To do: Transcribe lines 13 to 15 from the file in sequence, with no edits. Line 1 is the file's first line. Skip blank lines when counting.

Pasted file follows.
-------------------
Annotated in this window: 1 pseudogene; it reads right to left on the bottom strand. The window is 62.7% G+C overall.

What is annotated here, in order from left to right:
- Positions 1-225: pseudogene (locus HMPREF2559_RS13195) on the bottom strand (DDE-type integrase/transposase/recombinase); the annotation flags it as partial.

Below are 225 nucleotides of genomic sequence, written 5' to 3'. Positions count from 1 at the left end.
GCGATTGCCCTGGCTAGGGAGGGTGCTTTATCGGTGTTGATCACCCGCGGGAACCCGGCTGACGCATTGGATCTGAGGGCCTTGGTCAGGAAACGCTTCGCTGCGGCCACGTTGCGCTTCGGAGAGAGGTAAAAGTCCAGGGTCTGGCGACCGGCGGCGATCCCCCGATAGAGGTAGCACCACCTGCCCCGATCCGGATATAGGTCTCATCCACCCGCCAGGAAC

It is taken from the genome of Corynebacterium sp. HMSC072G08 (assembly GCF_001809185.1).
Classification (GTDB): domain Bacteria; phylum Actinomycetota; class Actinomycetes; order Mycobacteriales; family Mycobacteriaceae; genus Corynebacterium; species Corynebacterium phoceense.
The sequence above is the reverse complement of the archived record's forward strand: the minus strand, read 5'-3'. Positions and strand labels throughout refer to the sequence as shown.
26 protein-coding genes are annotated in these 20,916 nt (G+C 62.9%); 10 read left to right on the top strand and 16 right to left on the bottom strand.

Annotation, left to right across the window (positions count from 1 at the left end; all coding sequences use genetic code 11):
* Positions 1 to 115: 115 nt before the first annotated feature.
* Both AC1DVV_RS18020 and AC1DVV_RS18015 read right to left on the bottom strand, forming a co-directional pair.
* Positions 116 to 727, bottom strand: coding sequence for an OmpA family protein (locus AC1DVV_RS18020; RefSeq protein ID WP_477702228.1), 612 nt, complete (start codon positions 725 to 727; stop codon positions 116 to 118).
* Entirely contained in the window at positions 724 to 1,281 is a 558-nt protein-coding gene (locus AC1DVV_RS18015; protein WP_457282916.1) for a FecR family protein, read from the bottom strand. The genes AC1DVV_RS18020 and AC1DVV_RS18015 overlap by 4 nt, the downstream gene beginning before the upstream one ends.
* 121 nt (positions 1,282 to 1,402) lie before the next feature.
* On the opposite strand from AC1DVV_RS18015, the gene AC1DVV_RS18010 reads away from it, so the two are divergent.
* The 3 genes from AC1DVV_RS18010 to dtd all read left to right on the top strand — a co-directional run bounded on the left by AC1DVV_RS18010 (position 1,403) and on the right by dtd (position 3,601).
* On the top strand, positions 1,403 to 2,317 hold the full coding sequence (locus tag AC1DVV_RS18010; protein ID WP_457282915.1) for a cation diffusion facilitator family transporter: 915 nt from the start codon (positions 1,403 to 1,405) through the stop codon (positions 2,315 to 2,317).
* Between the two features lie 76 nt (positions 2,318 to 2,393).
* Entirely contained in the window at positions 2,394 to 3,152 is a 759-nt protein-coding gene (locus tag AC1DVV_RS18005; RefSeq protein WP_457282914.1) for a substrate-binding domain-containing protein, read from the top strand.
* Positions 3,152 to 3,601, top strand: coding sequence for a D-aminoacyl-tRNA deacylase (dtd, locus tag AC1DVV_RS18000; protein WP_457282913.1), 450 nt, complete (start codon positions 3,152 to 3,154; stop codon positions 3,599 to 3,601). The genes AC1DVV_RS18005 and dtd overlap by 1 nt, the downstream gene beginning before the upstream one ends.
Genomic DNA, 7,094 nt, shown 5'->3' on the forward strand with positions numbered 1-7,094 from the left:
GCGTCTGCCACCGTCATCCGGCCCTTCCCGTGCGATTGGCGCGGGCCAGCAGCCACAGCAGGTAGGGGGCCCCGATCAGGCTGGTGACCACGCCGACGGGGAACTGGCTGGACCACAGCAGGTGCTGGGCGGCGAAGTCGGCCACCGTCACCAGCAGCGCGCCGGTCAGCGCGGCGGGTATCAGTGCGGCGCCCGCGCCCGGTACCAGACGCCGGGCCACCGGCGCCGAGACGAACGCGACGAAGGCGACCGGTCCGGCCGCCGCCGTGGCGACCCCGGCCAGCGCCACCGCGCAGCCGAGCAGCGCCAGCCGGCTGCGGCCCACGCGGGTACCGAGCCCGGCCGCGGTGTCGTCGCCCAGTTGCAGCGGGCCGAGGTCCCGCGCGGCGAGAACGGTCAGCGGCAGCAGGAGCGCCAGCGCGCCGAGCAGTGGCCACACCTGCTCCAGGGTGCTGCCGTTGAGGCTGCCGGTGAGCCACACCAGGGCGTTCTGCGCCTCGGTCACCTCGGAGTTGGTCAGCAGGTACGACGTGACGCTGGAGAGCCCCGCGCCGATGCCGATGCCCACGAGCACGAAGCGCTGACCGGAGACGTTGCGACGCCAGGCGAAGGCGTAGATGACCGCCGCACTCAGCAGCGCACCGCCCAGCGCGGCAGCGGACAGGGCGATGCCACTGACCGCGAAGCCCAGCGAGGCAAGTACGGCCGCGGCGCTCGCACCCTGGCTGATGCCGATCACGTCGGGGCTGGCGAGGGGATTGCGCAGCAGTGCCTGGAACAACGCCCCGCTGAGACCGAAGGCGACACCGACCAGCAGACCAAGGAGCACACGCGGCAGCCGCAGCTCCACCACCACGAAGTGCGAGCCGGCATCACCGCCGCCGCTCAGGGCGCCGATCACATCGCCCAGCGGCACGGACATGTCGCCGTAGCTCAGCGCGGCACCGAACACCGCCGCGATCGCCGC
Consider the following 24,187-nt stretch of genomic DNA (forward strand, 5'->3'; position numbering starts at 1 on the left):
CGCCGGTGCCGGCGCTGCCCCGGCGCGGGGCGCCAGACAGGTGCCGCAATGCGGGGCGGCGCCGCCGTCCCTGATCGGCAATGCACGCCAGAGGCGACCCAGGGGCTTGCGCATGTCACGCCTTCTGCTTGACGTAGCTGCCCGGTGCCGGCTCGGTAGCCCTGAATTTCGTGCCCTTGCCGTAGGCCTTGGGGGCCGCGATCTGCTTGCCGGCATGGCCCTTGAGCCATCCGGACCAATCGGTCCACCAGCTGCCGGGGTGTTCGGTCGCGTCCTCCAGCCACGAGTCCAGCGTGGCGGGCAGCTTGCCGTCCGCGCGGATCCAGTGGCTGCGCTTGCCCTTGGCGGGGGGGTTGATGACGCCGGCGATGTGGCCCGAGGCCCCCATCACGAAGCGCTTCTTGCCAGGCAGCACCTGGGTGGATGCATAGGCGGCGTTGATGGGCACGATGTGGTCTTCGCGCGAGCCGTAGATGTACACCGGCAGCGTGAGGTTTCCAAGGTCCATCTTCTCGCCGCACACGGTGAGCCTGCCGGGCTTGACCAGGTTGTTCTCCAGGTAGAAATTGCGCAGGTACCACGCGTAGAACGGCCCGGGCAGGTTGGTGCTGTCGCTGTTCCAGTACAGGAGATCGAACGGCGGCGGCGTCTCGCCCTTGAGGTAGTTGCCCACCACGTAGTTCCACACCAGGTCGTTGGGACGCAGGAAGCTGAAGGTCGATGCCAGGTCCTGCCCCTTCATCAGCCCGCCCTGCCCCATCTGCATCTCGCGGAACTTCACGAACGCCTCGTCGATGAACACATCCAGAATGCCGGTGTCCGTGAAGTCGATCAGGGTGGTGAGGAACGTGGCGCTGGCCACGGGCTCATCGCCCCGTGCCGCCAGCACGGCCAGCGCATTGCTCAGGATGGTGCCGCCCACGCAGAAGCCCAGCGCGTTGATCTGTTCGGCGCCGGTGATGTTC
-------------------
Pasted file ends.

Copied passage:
* Positions 116 to 727, bottom strand: coding sequence for an OmpA family protein (locus AC1DVV_RS18020; RefSeq protein ID WP_477702228.1), 612 nt, complete (start codon positions 725 to 727; stop codon positions 116 to 118).
* Entirely contained in the window at positions 724 to 1,281 is a 558-nt protein-coding gene (locus AC1DVV_RS18015; protein WP_457282916.1) for a FecR family protein, read from the bottom strand. The genes AC1DVV_RS18020 and AC1DVV_RS18015 overlap by 4 nt, the downstream gene beginning before the upstream one ends.
* 121 nt (positions 1,282 to 1,402) lie before the next feature.